For example, out of 175 million registered accounts, only 119 million were actually following someone in April. If you don't follow on Twitter, you don't see any posts. Only 85 million accounts had one or more followers. If nobody follows you, you're not communicating with anyone. You're not really a "user" if you're not using the service.
Twitter defines an "active user" as one who follows at least 30 people and has at least 10 people who follow him. A source with access to Twitter's API who was quoted by Business Insider in April says that there were only 21 million people or accounts on Twitter that met the "active user" criteria.
Google+ probably has more than 21 million users already, although numbers on how many of those are "active" have not been published. In other words, the number of users Google+ has gained in three weeks is equal to the number of active users Twitter has gained in five years.
Twitter is extraordinarily vulnerable, especially since Google+ users are exactly the same kinds of people who will want to use Google+: Pundits, celebrities, business owners, bloggers and people involved in politics. In addition, Google+ will appeal to the kinds of users turned off by Twitter: teens, Facebook refugees, and the masses of people who don't want to learn Twitter's unique slang and command codes.
I believe a majority of Twitter's most active users will also be on Google+ within a few months after Google opens its social networking site to the public. But most of the active users of Google+ will not be on Twitter.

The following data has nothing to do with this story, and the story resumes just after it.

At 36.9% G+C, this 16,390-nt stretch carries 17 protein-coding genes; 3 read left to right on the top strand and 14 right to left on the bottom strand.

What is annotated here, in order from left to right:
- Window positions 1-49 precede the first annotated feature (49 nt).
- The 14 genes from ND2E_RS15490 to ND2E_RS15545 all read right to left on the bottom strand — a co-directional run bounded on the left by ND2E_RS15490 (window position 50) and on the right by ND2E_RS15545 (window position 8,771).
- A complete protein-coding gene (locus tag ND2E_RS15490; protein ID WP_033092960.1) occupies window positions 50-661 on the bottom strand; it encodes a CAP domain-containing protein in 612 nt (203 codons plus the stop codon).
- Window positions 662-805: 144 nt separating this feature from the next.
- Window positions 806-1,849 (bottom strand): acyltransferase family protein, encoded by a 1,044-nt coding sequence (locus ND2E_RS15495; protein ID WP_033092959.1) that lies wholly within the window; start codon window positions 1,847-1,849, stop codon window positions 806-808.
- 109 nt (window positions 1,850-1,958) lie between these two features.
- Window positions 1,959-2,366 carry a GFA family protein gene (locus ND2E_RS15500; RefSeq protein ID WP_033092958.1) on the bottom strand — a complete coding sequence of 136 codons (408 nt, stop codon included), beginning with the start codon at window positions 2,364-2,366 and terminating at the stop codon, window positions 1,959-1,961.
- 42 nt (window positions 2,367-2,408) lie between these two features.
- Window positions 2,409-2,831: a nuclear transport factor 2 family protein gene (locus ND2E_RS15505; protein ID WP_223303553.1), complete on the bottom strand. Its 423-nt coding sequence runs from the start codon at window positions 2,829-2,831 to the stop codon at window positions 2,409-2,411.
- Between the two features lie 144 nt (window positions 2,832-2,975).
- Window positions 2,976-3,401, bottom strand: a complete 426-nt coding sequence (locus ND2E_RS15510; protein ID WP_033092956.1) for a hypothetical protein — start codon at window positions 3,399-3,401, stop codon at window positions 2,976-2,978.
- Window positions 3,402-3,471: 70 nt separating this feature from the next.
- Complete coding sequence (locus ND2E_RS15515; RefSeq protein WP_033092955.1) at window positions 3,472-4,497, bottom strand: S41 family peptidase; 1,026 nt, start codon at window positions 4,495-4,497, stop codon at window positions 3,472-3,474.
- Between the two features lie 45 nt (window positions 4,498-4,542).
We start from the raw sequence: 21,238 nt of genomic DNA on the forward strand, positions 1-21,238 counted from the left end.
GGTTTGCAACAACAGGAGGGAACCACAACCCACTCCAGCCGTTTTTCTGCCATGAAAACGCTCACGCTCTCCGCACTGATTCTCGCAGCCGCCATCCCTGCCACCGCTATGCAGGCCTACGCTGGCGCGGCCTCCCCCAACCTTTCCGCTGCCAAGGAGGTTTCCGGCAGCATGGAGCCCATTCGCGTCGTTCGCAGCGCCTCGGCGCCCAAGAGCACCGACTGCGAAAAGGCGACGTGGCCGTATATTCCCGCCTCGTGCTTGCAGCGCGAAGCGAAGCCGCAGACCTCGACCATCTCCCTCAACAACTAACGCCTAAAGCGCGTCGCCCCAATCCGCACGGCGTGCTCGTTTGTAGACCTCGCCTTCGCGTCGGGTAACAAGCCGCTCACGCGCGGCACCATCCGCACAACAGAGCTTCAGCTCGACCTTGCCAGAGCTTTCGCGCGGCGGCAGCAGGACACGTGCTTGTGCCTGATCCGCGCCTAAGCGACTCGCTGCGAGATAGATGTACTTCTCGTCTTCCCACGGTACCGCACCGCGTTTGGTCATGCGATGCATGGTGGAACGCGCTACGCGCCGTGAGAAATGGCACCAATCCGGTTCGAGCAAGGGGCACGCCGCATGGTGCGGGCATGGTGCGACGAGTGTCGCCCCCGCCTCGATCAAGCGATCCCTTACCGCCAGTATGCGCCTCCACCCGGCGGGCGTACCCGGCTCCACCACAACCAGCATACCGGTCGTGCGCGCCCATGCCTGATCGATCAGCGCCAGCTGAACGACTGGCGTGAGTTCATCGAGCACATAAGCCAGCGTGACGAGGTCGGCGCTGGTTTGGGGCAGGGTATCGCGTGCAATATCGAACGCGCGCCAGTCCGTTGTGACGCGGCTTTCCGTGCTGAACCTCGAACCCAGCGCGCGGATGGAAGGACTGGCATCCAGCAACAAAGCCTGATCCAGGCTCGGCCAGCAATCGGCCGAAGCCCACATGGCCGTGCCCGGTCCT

I also predict that a growing number of the links on Twitter will direct followers to original posts on Google+, where a real conversation can take place.
Increasingly, Twitter will become an empty shell, a place where most of the posts are placed there automatically from the services where people are genuinely active, and where many of the links will take followers outside of Twitter to social sites like Google+ for ensuing conversation.
Celebrities will prefer G+ because its pictures, videos and viral sharing will give them better control over their images and because it will give them access to a bigger potential audience for their posts.
Pundits will like G+ better because it's better for crowdsourcing and feedback. (I crowdsourced ideas for this column on Google+ and got high-quality input from 100 people in three hours.)
Bloggers will like it because Google+ is the most friction-free blogging platform, with most of the social attributes of Tumblr. Several prominent bloggers have already closed their existing blogs and now just use Google+. In the future, many bloggers will feed their blogs into Google+, or will feed their public Google+ posts out of that service and into their custom-designed blogs.
Today, Twitter still has a lot of fans and defenders, even on Google+. Twitter is currently a better megaphone than Google+; it's better for talking at a large audience without having them engage you back. It's much better today for quick news because all the news sources have established feeds on Twitter. It's easier to skim, unlike Google+, which is wordy and time-consuming. And Twitter allows anonymity, which is better for people who want to criticize repressive governments.
But that's today. Tomorrow, most or all of those advantages will be erased by improvements to Google+, the addition of third-party add-ons and apps, and the participation of businesses, publications and a lot more people.
I don't see how Twitter can defend itself from the Google+ challenge.
When you add up what Google+ can do today and what it will do tomorrow, it's clear that Twitter is perfectly obsolete.